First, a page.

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Pentatonic scale

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The first two phrases of the melody from Stephen Foster's "Oh! Susanna" are based on the major pentatonic scale[1] About this sound Play .

A pentatonic scale is a musical scale with five notes per octave in contrast to a heptatonic (seven note) scale such as the major scale. Pentatonic scales are very common and are found all over the world, including Celtic folk music, Hungarian folk music, West African music, African-American spirituals, American folk music, Jazz, American blues music and rock music, Sami joik singing, children's songs, the music of ancient Greece[2][3] and the Greek traditional music and songs from Epirus, Northwest Greece and the music of Southern Albania, the tuning of the Ethiopian krar and the Indonesian gamelan, Philippine Kulintang, melodies of Korea, Malaysia, Japan, China, India and Vietnam (including the folk music of these countries), the Andean music, the Afro-Caribbean tradition, Polish highlanders from the Tatra Mountains, and Western Classical composers such as French composer Claude Debussy. The pentatonic scale is also used on the Great Highland Bagpipe.


Types of pentatonic scales

Hemitonic and anhemitonic

Ethnomusicology commonly classifies pentatonic scales as either hemitonic or anhemitonic. Hemitonic scales contain one or more semitones and anhemitonic scales do not contain semitones. For example, a hemitonic pentatonic scale common in some areas of North and West Africa contains flatted 2nd, 3rd, and 6th degrees (hence, if the scale begins in C, it will contain a D-flat, E-flat, and A-flat, plus a G-natural).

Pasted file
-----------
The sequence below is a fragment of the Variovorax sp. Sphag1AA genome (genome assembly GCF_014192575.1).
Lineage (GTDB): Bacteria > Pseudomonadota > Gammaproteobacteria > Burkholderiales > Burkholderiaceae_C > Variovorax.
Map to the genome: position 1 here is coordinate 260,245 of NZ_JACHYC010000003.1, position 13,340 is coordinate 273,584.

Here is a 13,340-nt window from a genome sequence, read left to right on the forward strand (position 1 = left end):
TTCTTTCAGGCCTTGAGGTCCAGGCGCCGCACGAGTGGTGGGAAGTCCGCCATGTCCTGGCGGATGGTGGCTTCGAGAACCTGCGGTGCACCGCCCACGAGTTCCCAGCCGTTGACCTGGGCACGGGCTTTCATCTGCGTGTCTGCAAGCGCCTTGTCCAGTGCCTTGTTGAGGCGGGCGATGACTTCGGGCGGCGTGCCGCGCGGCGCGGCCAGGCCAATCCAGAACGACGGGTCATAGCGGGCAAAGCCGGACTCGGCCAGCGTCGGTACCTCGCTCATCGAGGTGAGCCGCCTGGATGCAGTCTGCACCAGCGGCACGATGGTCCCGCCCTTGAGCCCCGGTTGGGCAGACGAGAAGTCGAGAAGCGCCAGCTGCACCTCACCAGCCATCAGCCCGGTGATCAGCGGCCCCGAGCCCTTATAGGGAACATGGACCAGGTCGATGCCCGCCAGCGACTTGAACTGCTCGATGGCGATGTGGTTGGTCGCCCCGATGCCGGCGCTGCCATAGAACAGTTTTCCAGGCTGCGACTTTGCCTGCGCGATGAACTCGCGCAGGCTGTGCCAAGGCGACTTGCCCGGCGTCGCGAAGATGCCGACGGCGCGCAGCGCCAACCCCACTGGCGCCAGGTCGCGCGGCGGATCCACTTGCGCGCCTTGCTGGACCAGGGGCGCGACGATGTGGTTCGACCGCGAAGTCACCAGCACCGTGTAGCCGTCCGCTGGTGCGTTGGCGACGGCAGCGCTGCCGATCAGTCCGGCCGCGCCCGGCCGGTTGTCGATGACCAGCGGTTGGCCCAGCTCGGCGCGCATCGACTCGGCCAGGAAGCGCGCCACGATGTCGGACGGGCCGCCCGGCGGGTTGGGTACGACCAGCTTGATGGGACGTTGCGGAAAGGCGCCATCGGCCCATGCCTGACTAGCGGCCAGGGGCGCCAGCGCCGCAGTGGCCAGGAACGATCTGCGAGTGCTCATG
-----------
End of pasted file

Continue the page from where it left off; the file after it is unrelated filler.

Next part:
Major pentatonic scale

Anhemitonic pentatonic scales can be constructed in many ways. One construction takes five consecutive pitches from the circle of fifths; starting on C, these are C, G, D, A, and E. Transposing the pitches to fit into one octave rearranges the pitches into the major pentatonic scale: C, D, E, G, A, C.

C major pentatonic scale
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Another construction works backward: It omits two pitches from a diatonic scale. If we were to begin with a C major scale, for example, we might omit the fourth and the seventh scale degrees, F and B. The remaining notes, C, D, E, G, and A, are transpositionally equivalent to the black keys on a piano keyboard: G-flat, A-flat, B-flat, D-flat, and E-flat.